Max Weintraub, an art museum professional with more than 20 years of experience in both curatorial and educational aspects of museum operation, has been named as the Allentown Art Museum’s next President and CEO by the institution’s board of trustees.

Weintraub’s appointment concludes a five-month national search that engaged more than 60 regional community leaders in articulating the qualifications for the position and evaluating candidates for the leadership post at the AAM, long a cornerstone of the Lehigh Valley’s cultural scene. As President and CEO, he will be responsible for the successful operation of the AAM, including implementing the organization’s strategic plan; overseeing exhibitions, education and programming; building fundraising and donor capacity; and fostering productive community relationships.

Weintraub brings a broad and stellar resume to Allentown. Since January 2019, he has been senior curator at the Aspen Art Museum in Aspen, Colo., where he was responsible for the museum’s exhibition program. Before that, he was director and chief curator of the art galleries at the Herron School of Art and Design in Indianapolis. His experience includes eight years as a curator and professor of art history at Hunter College in New York, 10 years (2006-2016) as a museum educator at the Whitney Museum of American Art in New York City and seven years (1999-2006) as a museum educator and film educator at the Museum of Modern Art in New York.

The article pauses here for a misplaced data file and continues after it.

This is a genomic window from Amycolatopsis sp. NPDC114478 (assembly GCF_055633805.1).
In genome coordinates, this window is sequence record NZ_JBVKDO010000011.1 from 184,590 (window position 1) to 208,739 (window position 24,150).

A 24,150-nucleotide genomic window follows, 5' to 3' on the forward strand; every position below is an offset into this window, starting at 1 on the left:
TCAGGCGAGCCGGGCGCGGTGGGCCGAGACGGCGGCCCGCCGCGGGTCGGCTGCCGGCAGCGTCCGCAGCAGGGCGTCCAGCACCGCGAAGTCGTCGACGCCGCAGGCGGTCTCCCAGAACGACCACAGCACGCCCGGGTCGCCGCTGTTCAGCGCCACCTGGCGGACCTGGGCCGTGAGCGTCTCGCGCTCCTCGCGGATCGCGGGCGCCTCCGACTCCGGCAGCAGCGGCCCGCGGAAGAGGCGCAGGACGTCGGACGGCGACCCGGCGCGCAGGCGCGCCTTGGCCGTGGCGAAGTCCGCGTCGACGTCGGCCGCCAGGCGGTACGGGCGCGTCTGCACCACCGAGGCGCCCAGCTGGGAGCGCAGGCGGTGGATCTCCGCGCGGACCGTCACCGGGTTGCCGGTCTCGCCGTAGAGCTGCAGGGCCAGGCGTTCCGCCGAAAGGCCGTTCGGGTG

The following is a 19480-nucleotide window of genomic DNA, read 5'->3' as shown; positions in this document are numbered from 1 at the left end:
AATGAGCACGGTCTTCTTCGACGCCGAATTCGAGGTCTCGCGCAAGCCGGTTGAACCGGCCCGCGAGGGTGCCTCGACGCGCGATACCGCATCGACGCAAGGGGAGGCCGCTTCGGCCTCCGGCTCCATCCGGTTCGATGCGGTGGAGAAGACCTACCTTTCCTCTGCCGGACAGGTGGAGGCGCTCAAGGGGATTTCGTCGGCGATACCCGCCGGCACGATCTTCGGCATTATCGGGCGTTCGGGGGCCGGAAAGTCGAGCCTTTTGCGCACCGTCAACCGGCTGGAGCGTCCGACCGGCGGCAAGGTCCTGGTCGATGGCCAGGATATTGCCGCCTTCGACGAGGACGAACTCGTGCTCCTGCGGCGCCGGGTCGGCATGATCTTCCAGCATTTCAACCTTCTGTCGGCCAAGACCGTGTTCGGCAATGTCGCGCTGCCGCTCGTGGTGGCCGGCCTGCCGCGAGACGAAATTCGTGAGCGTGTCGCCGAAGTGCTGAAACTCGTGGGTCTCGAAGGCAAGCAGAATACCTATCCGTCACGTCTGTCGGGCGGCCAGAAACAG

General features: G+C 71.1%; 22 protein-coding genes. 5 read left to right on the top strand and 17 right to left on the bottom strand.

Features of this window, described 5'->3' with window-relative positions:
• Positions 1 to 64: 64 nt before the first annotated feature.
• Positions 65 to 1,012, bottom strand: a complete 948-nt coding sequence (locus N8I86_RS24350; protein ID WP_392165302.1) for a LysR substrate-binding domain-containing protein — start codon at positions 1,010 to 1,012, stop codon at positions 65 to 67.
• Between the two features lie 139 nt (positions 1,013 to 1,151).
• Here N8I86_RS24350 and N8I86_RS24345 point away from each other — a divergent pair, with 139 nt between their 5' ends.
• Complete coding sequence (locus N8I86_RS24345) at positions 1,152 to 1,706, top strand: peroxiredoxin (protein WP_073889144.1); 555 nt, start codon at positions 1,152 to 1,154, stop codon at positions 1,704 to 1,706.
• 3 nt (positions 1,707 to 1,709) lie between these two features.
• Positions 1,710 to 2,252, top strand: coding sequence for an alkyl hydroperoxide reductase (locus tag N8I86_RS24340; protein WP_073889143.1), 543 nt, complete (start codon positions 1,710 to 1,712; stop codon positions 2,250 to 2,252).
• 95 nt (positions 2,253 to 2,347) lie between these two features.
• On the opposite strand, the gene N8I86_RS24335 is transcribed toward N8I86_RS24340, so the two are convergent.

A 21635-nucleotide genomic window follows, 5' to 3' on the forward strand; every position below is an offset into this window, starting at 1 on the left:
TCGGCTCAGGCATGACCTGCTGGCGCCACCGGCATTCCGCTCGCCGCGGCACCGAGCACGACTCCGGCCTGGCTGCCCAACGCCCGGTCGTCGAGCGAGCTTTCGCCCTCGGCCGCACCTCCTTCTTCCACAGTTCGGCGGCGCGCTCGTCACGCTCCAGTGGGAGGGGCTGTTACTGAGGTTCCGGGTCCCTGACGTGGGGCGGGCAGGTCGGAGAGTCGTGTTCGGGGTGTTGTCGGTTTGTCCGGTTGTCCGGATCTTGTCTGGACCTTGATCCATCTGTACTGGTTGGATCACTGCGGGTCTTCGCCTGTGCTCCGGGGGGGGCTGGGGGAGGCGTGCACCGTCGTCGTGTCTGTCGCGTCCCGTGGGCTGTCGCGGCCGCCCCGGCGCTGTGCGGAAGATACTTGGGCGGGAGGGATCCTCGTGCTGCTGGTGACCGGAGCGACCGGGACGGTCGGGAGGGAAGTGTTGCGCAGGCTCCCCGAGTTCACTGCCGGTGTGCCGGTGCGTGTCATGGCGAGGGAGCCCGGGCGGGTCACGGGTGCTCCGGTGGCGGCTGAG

Michelle Stringer, chair of the AAM Board, said Weintraub has a collaborative approach and enthusiasm to complement his experience.

“Max’s style is very inclusive, collaborative and poised,” she said. “He has demonstrated a strong ability to connect with different constituencies and engage with wide varieties of stakeholders, which is essential for a museum like ours that plays so many essential roles in the community. We are confident he will be the type of leader who can inspire our team to greatness and move the entire Lehigh Valley arts scene forward.”

Weintraub echoed Stringer’s assessment of the importance of connecting the AAM with the community.

“I am delighted and humbled to join the Allentown Art Museum and to become a member of the Lehigh Valley community. I am excited about this opportunity to enhance the museum’s mission as a vital resource for its diverse audiences. I believe in making art accessible and meaningful to all, and I will continue to advance these principles as the AAM grows.”

Weintraub’s hiring comes at a forward-looking time for the Allentown Art Museum, which reopened to the public in August and plans a public unveiling of its recent reattributed Rembrandt, “Portrait of a Young Woman,” amid a downtown Allentown rejuvenation that is poised to regain momentum following the pandemic.

“It is clear that Allentown is on a positive trajectory with cultural and professional development,” he said. “The Allentown Art Museum is perfectly poised to help fuel that charge. Because we are perfectly situated between Philadelphia and New York, we can maximize connections with artist communities that I have worked with for decades. People want a dynamic, intimate, personal experience at a museum – and our size and wonderful world-class collection is perfectly positioned to deliver that.”

Weintraub’s education formulated his ties to the Philadelphia area. He holds a Ph.D. in History of Art with a focus on Modern and Contemporary Art from Bryn Mawr College (2006). He also has an M.A. in History of Art with a focus on Modern and Contemporary Art from Bryn Mawr (2001) in addition to an M.A. In Medieval European History from North Carolina State University (1997). His undergraduate B.A. degree in History was earned at Haverford College in 1993.

He will relocate to the Lehigh Valley from Aspen, Colo.